The promoters of this technology would have us believe that genetic engineering is somehow more scientifically precise that traditional forms of breeding of plants or animals and that is simply not true. Genetic engineering is an inherently uncertain process, its inherently hazardous when  genes from various flowering plants and bacteria and what have you, are forced into the embryos of either our food crops or of tree…  cells from living trees. Ahm, they don’t know what’s going to happen. They don’t know where those genes will land and they don’t know what effects it will have on the underlying processes of gene expression that make a corn plant a corn plant, or that make a poplar tree a poplar tree.

One of the main problems is that those pushing the benefits of genetic engineering stand to gain enormously from it. Today, products of biotechnology are being incorporated into our food, sprayed onto our fields and engineered into our medicines without our knowledge, with little public discussion and with active support and funding of governments. Even though there are profound health, ecological and economic ramifications of this activity, the paper, timber, oil and food industries are rushing ahead to genetically engineer trees.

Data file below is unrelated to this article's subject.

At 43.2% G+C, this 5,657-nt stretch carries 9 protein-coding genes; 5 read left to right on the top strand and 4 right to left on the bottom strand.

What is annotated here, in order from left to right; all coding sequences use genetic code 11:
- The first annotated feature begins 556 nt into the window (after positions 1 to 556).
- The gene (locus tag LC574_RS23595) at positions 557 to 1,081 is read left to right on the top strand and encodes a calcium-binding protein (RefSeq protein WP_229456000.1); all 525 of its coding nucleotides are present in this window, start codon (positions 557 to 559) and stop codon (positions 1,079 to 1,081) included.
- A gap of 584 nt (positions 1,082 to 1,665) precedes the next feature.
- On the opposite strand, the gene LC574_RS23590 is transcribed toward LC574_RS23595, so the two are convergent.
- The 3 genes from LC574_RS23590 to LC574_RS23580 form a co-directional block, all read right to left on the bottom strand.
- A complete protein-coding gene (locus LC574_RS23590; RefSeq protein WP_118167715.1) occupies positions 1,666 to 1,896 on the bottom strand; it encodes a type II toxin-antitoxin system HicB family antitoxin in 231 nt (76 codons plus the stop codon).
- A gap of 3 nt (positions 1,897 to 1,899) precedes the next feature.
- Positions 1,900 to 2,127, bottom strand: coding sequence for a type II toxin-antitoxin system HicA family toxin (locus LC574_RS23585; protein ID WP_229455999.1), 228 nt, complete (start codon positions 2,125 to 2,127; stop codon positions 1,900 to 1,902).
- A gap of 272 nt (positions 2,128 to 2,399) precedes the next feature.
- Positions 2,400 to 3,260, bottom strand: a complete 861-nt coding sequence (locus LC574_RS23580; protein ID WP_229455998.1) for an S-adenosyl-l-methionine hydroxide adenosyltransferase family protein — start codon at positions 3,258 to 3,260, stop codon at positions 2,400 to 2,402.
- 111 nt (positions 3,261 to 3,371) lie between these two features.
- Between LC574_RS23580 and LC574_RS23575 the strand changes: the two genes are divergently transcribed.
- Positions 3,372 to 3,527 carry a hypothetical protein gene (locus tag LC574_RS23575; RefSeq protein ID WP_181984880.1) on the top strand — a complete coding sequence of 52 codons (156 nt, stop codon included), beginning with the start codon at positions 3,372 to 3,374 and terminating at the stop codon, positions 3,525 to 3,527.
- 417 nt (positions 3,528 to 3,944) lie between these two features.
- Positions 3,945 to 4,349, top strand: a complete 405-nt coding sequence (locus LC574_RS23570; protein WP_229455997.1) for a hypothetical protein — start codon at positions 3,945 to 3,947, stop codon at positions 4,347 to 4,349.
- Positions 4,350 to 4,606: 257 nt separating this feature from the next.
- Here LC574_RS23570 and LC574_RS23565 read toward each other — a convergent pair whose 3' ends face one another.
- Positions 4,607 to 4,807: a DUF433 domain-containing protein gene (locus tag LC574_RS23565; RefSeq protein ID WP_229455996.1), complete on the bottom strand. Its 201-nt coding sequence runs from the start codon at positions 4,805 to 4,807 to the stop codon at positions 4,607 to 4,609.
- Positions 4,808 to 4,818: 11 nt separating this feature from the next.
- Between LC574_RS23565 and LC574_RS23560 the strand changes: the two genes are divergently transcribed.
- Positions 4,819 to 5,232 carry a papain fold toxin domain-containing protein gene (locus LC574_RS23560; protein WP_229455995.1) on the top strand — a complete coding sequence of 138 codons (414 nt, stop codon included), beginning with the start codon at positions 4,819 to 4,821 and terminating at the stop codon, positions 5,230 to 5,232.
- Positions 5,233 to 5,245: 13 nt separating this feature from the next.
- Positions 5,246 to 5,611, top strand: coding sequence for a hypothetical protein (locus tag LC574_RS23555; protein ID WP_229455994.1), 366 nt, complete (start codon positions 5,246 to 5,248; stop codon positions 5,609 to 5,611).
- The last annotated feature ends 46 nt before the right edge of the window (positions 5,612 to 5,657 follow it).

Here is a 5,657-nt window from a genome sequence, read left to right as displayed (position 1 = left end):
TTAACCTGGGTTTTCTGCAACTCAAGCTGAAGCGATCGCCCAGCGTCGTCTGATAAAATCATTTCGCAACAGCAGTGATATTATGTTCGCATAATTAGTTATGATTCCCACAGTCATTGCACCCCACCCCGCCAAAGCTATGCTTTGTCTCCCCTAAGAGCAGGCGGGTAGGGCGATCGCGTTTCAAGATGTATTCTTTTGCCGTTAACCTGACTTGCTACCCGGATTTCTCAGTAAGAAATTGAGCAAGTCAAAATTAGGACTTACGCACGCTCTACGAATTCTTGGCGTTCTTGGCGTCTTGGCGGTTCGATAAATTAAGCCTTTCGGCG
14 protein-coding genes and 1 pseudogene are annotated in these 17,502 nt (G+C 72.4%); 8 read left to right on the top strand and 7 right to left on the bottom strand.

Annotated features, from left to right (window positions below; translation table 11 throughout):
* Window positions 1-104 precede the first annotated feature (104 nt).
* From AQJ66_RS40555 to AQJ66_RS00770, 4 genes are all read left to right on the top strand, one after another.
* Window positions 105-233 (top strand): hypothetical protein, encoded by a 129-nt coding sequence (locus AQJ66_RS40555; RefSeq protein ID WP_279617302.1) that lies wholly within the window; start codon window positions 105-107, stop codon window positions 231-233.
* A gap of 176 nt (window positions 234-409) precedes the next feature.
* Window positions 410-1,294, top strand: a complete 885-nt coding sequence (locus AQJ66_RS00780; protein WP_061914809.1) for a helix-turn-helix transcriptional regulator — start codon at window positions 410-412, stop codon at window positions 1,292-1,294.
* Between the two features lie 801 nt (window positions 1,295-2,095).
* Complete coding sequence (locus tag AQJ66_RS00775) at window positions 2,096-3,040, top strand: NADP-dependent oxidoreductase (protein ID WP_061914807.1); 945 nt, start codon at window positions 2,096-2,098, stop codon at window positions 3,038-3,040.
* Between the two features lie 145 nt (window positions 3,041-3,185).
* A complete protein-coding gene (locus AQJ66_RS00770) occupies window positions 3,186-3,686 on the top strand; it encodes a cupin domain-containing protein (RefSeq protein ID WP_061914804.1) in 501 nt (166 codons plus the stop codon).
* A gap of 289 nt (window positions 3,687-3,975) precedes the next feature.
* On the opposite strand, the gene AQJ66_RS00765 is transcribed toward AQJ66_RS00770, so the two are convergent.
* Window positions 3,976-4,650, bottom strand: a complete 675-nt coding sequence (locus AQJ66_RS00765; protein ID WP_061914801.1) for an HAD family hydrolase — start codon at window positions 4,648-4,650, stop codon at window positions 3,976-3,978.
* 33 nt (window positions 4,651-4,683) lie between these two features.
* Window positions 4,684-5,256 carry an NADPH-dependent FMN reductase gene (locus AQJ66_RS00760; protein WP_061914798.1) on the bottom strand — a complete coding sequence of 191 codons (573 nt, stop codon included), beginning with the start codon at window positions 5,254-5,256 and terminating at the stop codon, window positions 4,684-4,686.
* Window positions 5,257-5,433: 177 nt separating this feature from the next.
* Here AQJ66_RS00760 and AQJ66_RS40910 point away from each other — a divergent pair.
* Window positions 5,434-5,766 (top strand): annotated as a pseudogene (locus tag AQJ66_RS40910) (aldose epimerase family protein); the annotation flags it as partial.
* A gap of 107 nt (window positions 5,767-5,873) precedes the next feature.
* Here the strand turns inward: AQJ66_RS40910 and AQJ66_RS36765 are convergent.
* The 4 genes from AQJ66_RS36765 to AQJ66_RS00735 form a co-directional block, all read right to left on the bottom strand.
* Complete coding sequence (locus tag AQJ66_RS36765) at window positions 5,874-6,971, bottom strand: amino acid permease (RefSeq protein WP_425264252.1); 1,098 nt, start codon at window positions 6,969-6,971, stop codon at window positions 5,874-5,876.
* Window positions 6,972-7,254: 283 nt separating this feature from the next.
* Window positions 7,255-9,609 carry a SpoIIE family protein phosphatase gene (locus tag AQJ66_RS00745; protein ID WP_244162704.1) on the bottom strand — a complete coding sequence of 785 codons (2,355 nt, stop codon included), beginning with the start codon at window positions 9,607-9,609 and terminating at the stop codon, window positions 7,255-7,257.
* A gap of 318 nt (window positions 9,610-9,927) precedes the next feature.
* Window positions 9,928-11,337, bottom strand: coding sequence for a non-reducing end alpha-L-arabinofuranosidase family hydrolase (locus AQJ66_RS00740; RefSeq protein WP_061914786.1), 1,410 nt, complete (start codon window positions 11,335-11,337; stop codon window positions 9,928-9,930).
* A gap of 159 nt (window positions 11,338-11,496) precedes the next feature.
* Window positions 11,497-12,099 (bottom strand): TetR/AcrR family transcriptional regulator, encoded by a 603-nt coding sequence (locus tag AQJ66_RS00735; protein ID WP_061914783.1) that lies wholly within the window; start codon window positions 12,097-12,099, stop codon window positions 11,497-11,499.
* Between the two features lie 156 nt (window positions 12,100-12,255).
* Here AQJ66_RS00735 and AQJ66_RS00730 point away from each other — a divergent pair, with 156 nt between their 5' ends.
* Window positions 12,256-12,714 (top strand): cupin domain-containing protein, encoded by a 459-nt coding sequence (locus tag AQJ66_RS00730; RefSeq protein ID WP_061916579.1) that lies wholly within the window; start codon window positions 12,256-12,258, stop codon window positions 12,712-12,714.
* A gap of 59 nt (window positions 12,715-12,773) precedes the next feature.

Anne Peterman


Global Justice Ecology Project

What we’ve found through our research is that genetically engineered trees are truly the greatest threat to the worlds remaining native forests since the invention of the chain saw.

Large paper agriculture and timber corporations are pouring vast sums of money into genetically engineering trees because they believe they will be more efficient and profitable. They hope to engineer traits so that ….Trees kill insects. Trees resist toxic herbicides. Trees will have reduced lignin the long fibre that gives trees rigidity to the tree and makes it difficult to manufacture paper. Trees that are sterile, producing no seeds, nuts, pollen, nectar or fruit.